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Text classification Day 35

Text classification Day 35

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Text classification Day 35

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  1. Text classificationDay 35 LING 681.02 Computational Linguistics Harry Howard Tulane University

  2. Course organization • http://www.tulane.edu/~ling/NLP/ LING 681.02, Prof. Howard, Tulane University

  3. Learning to classify text NLPP §6

  4. Classification • What is it? • Supervision • A classifier is supervised if it is built on training corpora containing the correct label for each input. • This usually means that the program can calculate an error when the predicted label does not match the correct label. • A classifier is unsupervised if it is built on training corpora that does not contain the correct label for each input. • There is no way to calculate an error. LING 681.02, Prof. Howard, Tulane University

  5. Diagram of supervised classification LING 681.02, Prof. Howard, Tulane University

  6. Philosophical question • Does supervised classification work for the majority of stuff that you learned spontaneously as a child? • NO, life does not come neatly labelled. LING 681.02, Prof. Howard, Tulane University

  7. Algorithm • Divide the corpus into three sets: • training set • test set • development (dev-test) set • Choose an initial set of features that will be used to classify the corpus. • The part of the program that looks for the features in the corpus is called a feature extractor. • Train the classifier on the training set. • Run it on the development set. • Refine the feature extractor from any errors produced on the development set. • Run the improved classifier on the test set. LING 681.02, Prof. Howard, Tulane University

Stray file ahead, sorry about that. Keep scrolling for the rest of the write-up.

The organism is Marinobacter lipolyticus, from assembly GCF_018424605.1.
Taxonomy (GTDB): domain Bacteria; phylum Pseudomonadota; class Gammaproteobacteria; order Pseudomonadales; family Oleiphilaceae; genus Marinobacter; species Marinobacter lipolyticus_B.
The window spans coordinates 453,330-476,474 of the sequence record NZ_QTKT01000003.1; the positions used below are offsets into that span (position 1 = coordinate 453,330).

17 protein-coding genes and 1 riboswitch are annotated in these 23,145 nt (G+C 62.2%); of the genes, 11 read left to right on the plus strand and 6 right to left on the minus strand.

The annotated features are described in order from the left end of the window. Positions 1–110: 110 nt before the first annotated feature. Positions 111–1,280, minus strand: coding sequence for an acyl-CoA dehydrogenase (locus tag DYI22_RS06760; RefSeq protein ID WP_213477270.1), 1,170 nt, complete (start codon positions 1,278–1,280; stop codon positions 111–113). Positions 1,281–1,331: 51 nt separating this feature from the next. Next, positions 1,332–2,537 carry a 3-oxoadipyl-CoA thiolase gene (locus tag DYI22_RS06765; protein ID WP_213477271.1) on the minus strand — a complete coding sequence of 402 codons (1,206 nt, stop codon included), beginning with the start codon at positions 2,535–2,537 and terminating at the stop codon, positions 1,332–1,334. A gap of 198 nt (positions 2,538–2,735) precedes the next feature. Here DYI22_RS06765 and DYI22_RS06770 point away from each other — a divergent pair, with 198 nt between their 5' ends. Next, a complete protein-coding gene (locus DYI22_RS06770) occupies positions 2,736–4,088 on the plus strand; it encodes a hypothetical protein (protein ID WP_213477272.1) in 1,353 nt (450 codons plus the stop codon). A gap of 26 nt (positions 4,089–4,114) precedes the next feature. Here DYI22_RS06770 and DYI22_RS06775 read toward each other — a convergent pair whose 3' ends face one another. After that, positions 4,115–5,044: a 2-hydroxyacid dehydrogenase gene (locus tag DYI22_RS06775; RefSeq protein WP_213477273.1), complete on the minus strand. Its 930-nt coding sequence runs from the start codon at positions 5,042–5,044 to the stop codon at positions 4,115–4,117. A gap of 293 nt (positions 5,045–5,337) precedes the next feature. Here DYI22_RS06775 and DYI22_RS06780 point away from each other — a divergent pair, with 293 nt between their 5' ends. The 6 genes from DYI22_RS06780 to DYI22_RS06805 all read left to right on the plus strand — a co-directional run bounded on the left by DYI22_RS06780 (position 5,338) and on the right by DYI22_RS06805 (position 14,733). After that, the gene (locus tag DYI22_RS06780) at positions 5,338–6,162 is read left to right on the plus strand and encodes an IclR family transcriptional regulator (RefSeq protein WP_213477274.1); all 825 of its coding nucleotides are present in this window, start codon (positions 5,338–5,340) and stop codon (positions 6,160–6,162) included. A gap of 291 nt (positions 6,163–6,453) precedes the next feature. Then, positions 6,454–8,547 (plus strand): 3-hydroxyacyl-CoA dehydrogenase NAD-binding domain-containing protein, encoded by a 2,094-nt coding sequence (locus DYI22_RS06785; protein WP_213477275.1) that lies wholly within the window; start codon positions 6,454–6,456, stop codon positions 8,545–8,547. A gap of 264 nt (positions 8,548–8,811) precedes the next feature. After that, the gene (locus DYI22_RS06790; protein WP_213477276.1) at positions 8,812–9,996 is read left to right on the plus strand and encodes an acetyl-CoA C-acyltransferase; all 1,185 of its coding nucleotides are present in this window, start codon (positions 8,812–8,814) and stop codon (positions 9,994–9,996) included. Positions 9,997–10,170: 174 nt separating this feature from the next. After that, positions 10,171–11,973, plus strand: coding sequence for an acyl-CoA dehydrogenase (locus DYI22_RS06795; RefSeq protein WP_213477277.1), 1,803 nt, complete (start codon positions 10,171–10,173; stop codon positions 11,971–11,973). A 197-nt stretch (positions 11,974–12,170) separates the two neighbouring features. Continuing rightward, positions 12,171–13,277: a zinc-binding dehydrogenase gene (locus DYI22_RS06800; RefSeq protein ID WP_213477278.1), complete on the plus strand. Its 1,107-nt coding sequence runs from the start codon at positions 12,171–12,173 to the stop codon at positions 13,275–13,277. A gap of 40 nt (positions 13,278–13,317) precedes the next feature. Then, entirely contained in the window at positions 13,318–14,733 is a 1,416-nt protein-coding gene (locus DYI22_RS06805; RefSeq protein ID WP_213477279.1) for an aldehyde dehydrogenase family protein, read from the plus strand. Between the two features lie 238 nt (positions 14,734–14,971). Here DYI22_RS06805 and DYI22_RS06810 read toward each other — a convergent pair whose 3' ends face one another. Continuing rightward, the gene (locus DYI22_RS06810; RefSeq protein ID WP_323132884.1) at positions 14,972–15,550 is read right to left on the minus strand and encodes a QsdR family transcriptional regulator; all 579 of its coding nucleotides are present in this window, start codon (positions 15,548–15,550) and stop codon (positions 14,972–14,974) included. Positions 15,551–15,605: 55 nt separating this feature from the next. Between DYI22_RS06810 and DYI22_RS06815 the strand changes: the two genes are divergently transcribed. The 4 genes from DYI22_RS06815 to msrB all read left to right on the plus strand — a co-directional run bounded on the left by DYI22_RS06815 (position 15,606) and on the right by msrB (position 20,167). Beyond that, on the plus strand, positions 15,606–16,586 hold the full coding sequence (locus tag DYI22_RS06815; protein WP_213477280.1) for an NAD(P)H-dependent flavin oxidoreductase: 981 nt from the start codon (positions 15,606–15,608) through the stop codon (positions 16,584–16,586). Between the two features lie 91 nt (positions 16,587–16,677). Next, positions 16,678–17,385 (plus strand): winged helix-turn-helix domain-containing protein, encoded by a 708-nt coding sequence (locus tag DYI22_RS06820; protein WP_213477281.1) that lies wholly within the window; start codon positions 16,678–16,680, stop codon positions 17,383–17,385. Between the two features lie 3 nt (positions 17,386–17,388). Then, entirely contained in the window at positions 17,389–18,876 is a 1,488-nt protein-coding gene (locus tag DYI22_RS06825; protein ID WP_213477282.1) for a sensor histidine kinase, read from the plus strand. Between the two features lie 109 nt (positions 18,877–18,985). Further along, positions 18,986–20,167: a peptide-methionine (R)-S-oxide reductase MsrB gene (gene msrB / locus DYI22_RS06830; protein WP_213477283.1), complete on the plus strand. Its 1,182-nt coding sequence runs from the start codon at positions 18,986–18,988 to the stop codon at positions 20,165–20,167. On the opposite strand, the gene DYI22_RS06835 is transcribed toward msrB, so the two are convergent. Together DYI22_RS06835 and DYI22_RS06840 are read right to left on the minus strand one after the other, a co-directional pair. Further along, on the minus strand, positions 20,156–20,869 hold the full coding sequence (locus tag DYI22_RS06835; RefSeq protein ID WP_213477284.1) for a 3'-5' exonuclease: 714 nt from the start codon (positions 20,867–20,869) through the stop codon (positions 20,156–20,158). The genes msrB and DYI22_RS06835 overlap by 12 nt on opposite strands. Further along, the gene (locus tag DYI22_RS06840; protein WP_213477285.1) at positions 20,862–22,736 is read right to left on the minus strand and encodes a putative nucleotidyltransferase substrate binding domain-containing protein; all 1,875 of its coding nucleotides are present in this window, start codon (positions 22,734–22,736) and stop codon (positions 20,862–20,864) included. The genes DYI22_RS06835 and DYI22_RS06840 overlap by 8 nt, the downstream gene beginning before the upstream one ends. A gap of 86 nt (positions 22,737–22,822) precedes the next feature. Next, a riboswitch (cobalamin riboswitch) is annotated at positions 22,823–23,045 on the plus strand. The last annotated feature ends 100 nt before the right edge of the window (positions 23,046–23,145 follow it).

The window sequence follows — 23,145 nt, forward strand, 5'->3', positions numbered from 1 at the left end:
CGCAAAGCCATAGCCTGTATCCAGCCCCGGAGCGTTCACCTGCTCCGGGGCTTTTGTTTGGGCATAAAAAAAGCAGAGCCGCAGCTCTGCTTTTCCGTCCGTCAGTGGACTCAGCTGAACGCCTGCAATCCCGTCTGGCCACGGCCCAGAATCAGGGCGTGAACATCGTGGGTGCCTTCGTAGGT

8. Choosing the right features • Use too few, and the data will be underfitted. • The classifier is too vague and makes too many mistakes. • Use too many, and the data will be overfitted. • The classifier is too specific and will not generalize to new examples. LING 681.02, Prof. Howard, Tulane University

  9. Example: gender id • What would the features be? • A female name ends in a, e, i. • A male name ends in k, o, r, s, t. • Explain how classification would work. • NLTK code pp. 223-4. LING 681.02, Prof. Howard, Tulane University

  10. More examples • Classify movie reviews as positive or negative. • How? • Classify POS of words. • How? LING 681.02, Prof. Howard, Tulane University

  11. Beyond the word • Look at word's context. • As we have seen, this is crucial to POS tagging. • Classify IMs as to dialogue acts that they instantiate. • What could be some such acts? • statement, emotion, yes-no question • How? • Recognizing textual entailment • … is the task of determining whether a given piece of text T entails another text called the "hypothesis". • How? LING 681.02, Prof. Howard, Tulane University

  12. RTE example • T: Parviz Davudi was representing Iran at a meeting of the Shanghai Co-operation Organisation (SCO), the fledgling association that binds Russia, China and four former Soviet republics of central Asia together to fight terrorism. • H: China is a member of SCO. LING 681.02, Prof. Howard, Tulane University

  13. Next time Finish NLPP §6 Go on to NLPP §7 Extracting info from text